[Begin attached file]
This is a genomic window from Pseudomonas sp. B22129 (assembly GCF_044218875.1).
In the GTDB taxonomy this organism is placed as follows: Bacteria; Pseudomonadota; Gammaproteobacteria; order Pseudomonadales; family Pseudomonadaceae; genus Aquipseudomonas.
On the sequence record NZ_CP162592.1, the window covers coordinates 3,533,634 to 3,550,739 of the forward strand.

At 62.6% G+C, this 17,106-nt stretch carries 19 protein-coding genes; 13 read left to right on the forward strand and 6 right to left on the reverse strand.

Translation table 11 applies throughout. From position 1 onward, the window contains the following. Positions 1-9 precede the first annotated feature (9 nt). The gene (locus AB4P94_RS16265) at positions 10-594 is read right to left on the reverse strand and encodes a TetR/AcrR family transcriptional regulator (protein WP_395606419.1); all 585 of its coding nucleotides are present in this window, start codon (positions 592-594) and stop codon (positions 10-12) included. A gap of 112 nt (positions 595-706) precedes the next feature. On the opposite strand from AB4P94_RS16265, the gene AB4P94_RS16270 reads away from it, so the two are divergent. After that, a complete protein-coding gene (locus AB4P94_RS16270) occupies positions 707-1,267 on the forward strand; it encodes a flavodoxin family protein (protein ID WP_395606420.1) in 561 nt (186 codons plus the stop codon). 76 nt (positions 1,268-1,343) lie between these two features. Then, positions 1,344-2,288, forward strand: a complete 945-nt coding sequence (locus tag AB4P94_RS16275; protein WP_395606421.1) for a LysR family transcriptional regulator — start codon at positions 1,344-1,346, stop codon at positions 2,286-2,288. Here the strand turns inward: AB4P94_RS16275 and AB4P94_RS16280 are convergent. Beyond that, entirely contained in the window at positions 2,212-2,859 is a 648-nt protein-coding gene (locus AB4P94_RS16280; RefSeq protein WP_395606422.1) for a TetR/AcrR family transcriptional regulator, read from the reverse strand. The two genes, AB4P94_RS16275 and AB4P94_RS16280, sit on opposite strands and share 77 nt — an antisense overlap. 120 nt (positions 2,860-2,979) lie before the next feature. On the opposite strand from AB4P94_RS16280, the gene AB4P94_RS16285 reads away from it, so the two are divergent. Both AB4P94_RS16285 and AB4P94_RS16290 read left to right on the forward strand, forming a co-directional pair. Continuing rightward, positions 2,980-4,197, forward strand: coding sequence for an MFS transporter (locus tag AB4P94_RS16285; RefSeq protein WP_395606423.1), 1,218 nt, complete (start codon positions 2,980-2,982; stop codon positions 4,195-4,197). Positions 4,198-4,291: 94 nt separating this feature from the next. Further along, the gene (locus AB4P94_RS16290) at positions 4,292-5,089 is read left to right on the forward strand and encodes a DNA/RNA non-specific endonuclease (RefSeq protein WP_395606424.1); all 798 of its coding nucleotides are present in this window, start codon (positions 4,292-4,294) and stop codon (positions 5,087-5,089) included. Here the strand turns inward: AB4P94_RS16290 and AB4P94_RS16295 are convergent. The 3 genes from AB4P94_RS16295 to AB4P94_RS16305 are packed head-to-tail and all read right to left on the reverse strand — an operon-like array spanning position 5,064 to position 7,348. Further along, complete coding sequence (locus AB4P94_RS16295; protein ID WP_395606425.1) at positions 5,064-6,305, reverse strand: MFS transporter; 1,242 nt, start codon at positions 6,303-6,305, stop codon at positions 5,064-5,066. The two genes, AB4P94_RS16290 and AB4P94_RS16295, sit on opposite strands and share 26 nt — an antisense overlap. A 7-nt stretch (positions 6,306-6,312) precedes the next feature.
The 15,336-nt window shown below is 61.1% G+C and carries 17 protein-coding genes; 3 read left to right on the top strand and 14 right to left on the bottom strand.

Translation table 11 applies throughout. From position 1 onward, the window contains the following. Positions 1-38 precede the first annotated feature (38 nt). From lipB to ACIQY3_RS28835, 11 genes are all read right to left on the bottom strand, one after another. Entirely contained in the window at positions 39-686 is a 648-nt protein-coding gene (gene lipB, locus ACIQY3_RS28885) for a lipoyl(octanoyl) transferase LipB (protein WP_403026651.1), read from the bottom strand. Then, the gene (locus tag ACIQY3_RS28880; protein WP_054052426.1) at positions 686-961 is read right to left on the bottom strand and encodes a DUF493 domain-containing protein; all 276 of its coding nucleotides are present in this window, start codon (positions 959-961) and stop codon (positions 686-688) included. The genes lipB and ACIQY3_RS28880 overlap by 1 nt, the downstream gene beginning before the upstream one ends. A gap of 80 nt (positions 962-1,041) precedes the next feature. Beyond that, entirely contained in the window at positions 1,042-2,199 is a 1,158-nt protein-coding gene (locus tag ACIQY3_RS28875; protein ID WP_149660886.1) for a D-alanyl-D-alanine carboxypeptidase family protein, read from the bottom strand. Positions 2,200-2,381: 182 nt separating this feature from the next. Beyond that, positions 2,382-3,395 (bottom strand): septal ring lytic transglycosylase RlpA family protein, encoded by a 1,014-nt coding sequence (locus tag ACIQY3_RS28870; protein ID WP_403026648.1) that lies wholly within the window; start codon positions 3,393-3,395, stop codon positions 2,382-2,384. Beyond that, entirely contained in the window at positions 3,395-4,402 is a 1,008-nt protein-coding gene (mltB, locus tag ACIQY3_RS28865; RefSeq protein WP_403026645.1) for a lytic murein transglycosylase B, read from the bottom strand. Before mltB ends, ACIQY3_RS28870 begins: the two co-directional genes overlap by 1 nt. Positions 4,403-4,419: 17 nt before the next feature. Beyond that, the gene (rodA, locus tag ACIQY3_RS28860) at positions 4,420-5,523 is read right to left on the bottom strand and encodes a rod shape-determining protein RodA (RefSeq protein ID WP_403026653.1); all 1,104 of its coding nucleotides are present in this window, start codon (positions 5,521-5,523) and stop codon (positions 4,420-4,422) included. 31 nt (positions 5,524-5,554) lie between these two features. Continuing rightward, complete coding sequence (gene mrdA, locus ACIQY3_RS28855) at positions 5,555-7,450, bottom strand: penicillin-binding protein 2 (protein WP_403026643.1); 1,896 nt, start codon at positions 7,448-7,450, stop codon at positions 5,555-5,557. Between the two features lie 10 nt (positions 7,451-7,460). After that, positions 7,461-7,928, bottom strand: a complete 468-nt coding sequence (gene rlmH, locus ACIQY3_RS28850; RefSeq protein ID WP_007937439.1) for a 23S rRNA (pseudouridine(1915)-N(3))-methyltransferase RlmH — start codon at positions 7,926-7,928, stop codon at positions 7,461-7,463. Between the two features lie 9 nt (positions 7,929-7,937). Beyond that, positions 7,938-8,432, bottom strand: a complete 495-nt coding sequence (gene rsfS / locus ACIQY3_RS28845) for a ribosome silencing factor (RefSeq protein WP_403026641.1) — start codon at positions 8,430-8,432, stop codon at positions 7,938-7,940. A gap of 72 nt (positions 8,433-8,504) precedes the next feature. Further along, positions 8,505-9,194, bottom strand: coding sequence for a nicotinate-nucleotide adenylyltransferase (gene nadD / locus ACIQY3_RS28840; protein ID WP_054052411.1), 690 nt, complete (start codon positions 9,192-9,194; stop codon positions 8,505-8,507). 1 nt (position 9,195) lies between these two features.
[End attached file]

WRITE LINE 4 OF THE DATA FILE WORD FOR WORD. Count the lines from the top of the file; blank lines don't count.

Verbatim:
At 62.6% G+C, this 17,106-nt stretch carries 19 protein-coding genes; 13 read left to right on the forward strand and 6 right to left on the reverse strand.